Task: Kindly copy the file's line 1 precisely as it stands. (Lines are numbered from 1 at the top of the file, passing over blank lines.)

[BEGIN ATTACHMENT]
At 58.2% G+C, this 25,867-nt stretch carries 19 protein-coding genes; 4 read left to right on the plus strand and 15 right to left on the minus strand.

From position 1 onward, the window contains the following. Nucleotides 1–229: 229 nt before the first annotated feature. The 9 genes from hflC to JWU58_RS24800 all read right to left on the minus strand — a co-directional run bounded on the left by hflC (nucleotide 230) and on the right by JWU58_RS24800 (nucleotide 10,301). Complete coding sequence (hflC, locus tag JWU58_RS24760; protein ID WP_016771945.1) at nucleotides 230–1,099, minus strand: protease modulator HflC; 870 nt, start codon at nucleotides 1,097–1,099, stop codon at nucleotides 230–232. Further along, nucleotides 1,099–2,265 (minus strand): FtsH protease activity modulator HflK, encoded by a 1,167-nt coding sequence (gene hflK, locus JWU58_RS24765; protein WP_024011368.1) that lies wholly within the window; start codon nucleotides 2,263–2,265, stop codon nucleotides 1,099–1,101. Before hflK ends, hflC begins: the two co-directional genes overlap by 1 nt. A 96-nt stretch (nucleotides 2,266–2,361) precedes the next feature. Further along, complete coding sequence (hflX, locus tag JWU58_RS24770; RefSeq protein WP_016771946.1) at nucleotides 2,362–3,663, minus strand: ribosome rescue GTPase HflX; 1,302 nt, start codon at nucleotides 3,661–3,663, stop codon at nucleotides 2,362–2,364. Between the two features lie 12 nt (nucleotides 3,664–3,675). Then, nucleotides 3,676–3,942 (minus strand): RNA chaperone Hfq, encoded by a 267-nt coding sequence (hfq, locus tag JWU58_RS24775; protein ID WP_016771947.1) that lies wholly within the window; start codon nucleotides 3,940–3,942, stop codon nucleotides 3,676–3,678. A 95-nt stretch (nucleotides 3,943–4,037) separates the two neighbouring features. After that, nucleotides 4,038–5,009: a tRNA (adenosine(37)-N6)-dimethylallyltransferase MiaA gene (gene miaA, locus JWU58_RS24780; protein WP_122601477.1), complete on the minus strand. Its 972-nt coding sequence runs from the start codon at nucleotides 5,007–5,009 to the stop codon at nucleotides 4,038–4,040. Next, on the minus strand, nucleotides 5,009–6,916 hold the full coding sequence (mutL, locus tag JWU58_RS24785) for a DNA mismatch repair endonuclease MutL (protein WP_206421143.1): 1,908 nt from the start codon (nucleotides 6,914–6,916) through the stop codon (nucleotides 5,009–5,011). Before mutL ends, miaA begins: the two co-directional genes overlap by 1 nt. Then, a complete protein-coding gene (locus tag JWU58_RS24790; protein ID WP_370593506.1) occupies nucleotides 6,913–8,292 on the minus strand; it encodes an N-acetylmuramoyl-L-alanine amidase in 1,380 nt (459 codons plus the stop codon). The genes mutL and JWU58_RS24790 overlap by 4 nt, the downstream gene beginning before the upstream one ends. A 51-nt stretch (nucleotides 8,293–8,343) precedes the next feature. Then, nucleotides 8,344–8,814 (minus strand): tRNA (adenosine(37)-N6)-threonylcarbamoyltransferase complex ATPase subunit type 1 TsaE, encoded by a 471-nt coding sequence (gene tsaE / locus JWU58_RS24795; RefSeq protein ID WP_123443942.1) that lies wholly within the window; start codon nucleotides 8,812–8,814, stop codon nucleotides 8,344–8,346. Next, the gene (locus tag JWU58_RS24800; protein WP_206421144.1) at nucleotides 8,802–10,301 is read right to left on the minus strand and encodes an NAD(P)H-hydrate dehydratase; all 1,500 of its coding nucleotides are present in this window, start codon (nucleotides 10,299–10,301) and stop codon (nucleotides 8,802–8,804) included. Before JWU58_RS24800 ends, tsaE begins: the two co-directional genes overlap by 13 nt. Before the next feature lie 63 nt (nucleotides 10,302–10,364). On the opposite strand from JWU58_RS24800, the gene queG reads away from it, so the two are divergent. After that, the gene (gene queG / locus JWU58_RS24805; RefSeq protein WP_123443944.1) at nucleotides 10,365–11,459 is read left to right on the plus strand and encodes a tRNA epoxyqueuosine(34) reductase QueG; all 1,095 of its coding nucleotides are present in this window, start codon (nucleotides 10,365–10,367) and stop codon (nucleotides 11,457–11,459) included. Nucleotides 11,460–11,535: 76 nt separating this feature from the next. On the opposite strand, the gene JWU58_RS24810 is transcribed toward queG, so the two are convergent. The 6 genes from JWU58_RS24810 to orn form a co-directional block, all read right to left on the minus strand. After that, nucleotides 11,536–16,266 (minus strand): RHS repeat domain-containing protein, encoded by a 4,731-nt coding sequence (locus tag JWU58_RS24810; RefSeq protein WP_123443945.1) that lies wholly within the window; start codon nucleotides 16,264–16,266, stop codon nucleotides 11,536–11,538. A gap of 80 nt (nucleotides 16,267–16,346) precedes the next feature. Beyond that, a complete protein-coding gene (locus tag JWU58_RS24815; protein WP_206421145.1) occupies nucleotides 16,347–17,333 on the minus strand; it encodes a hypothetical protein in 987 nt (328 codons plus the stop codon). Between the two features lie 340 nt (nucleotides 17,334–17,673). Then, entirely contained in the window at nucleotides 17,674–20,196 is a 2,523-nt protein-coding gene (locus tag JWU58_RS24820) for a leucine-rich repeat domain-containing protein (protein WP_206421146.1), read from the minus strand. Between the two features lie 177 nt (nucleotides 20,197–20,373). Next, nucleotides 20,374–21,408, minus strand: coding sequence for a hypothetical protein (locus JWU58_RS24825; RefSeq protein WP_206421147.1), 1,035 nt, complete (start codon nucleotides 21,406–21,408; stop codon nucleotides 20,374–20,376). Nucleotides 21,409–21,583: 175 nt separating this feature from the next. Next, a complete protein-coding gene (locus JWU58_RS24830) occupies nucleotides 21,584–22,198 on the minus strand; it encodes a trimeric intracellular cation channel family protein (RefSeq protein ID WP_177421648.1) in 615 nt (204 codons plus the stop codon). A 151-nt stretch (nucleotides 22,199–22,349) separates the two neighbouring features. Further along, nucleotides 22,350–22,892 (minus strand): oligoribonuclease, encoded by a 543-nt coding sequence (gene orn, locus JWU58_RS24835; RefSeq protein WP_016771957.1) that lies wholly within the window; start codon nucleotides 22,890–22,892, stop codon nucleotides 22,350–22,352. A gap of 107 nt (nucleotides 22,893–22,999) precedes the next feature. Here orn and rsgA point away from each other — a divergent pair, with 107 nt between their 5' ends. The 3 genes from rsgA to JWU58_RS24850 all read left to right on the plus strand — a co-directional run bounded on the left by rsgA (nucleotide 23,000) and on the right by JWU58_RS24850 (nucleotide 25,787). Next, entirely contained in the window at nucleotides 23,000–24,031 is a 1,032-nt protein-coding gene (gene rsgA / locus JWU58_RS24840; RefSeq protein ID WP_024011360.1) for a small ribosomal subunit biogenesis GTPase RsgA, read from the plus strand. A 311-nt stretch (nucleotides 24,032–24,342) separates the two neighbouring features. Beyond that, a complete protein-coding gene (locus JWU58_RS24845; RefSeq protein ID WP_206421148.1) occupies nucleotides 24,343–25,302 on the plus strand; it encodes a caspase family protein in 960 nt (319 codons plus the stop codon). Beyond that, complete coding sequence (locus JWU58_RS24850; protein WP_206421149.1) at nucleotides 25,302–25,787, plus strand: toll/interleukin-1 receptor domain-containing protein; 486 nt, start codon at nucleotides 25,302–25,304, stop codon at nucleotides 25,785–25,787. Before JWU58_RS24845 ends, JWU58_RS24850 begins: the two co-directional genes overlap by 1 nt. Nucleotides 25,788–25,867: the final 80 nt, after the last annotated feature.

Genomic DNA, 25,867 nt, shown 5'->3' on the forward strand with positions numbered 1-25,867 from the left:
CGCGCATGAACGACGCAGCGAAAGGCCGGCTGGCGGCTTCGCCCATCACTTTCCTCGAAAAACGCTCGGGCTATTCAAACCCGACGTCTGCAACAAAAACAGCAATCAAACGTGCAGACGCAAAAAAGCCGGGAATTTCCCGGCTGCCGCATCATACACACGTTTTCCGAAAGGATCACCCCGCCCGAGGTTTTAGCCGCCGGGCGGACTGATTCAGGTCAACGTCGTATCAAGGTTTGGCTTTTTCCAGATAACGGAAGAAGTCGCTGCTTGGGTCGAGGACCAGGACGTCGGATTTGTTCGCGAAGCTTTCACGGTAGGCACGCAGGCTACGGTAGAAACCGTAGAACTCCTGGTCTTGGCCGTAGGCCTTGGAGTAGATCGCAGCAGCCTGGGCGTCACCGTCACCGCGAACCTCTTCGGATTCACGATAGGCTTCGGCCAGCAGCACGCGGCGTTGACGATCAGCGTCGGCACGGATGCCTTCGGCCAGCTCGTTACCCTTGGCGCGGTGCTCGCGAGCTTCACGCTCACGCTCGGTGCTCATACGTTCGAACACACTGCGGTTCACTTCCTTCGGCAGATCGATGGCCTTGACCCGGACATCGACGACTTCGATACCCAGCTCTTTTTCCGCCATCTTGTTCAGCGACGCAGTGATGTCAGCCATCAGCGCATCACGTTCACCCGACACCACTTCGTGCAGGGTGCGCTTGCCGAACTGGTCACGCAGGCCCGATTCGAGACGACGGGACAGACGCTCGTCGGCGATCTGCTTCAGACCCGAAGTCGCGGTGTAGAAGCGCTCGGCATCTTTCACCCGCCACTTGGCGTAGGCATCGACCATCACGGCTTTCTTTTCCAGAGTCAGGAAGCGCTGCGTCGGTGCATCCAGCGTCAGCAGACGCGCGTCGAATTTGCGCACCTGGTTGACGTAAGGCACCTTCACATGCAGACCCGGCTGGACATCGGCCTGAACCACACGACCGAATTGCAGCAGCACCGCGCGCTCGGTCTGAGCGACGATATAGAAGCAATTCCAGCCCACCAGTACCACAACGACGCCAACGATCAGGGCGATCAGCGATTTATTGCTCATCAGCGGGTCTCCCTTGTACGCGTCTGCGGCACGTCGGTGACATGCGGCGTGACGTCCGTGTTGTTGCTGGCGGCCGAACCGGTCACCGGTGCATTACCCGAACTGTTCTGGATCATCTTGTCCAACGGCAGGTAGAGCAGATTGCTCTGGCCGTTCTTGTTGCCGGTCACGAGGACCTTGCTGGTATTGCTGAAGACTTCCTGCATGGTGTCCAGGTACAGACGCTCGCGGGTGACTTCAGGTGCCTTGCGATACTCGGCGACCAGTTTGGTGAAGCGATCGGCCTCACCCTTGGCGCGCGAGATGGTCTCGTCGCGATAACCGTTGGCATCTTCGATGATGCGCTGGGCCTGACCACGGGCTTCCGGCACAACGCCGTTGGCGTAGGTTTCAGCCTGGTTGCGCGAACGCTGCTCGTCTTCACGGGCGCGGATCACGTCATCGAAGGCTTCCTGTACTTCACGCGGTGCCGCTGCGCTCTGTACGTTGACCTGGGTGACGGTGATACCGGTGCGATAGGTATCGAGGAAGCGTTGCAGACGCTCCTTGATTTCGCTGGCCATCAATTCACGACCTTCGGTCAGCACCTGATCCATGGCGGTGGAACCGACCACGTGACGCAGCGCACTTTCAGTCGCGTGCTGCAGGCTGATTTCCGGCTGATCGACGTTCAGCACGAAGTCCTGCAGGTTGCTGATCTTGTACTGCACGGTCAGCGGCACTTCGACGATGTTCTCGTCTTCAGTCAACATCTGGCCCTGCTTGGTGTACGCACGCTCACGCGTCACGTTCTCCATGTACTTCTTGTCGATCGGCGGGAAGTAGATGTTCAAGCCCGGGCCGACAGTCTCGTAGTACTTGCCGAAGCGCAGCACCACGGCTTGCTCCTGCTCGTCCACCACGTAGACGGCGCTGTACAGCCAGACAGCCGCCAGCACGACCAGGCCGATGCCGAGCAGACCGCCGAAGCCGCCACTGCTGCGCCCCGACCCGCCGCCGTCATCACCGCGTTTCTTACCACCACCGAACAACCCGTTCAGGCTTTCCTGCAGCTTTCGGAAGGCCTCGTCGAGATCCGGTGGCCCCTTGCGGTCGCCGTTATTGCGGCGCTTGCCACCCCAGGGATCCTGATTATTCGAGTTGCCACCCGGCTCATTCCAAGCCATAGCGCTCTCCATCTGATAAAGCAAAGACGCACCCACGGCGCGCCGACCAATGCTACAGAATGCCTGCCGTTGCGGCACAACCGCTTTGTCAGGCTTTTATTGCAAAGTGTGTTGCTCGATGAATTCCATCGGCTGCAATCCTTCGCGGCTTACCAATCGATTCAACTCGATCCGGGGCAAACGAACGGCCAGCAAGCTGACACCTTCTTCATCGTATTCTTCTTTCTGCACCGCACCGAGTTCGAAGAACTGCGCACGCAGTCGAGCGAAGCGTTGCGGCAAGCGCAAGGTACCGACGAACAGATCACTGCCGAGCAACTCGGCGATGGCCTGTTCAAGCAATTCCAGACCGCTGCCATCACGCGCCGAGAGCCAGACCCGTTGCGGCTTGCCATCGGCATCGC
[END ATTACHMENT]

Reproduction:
At 58.2% G+C, this 25,867-nt stretch carries 19 protein-coding genes; 4 read left to right on the plus strand and 15 right to left on the minus strand.